"Alles Wird Git" Berlin GitTogether '09
- What: An informal gathering of Gits.
- Date: Saturday, October 3, 2009.
- Time: 10am until the end
- Where: http://www.zib.de/besucher/index.en.html
- Why: Gitzilla will be visiting and volunteered a $100 subsidy.
- Who: Any Gits that can attend. IRC handle starting with "git" not required.
- Steffen Prohaska
- Johannes Schindelin
- Sebastian Schuberth
- Sverre Rabbelier
- Jens Lehmann
- Heiko Voigt
- Christian Halstrick
- Michael Haggerty
- Thorsten ("I'm your user base") ?
- "Mac's your mistress, Windows' your wife" (Michael)
- "I'm your user base" (Thorsten)
- "We have 3 maintainers working on one master branch, and it is... working" (Steffen)
- [inappropriate joke censored]
- "Yes, it is possible. But it will be hard." (Sverre)
- "I am the ambassador of the ugly and the stupid" (Michael)
- "Michael talked about what Subversion can do that Git cannot" -- "And I wasn't even hurt!"
Wrap up ("Alles wurde Git")
We were kindly offered hosting by the Zuse-Institut Berlin (thanks Steffen) and there was always a ready supply of coffee and snacks, as well as a pretty fast internet connection.
After a round of introductions (apart from Dscho, there were Michael Haggerty, Jens Lehmann, Heiko Voigt, Thorsten (I did not catch the surname), Sebastian Schuberth, Steffen Prohaska, Christian Halstrick and Sverre Rabbelier; Gitzilla and his friend Kristen joined us in the late afternoon), Dscho started out with a few (hopefully interesting) tidbits and trivia about msysGit. He also discussed the relationship between Cygwin, MSys, MinGW32 and msysGit, as well as why git-svn is so slow on Windows (and what one can do about it).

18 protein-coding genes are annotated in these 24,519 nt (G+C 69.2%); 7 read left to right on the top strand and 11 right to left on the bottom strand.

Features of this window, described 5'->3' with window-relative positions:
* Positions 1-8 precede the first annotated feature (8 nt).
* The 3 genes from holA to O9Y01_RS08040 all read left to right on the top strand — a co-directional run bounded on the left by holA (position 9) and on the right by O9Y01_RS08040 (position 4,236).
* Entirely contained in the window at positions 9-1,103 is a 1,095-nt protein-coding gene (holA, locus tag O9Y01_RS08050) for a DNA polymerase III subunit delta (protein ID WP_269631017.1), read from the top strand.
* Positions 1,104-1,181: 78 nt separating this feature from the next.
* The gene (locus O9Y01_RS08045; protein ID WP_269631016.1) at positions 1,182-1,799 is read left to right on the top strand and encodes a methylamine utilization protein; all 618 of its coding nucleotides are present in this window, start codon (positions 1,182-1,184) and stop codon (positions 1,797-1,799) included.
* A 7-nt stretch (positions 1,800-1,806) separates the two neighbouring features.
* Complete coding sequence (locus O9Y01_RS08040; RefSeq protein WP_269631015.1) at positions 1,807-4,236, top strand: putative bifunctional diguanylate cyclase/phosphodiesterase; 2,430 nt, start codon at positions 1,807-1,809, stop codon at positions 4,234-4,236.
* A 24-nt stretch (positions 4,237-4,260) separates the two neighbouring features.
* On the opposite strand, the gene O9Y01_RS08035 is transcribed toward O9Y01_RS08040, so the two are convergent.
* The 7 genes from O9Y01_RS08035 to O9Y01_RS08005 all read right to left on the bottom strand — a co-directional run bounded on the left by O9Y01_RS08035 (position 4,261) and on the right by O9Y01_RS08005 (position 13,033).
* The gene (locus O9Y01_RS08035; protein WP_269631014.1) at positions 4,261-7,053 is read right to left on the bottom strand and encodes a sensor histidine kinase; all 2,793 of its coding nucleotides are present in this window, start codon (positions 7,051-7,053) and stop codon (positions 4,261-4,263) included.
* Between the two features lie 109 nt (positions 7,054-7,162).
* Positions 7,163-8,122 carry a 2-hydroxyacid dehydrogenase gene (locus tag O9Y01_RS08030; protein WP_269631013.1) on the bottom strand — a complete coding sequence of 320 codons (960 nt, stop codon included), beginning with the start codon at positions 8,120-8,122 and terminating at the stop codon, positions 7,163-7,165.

Then Michael talked a little bit about the versioning and the branching as well as common merging techniques in CVS, and how Subversion handles similar scenarios. It was interesting to hear that Subversion allows you to cherry-pick commits, and even parts of a commit, from other branches, and keep track of it (i.e. remember at a later merge that this was already merged, and take that into account). This is definitely something Git cannot do, and I can see that people could miss this feature after a SVN->Git switch. It was also suprising to learn that Subversion allows you to edit commit messages and even authorship after the fact, but not patches.
Sverre went on to describe his work on hg-git and his plans to integrate it as a foreign vcs, which was when we had quite a few words on the current state of affairs of the foreign vcs support. You all know the sad story of the design flaws. We also discussed the possibility of git-remote-svn, which was seen as the natural way to integrate Subversion repositories as proper Git submodules... _iff_ we will be able to specify the clone URL together with the type as one line (i.e. optimizing for the common case instead of the obscure one). One important outcome of that discussion was that we _cannot_ imitate git-svn there, as the commit messages and authorships can be edited (see above), so we would need to record the commits with a standard author and only the revision number as commit message, and put the mutable information into notes. Git-svn can get away with the way it does things because it is meant to be single-user only, but with remote-svn submodules, you have to make sure that _every_ user will get the same SHA-1s regardless of when they happened to clone the Subversion repository.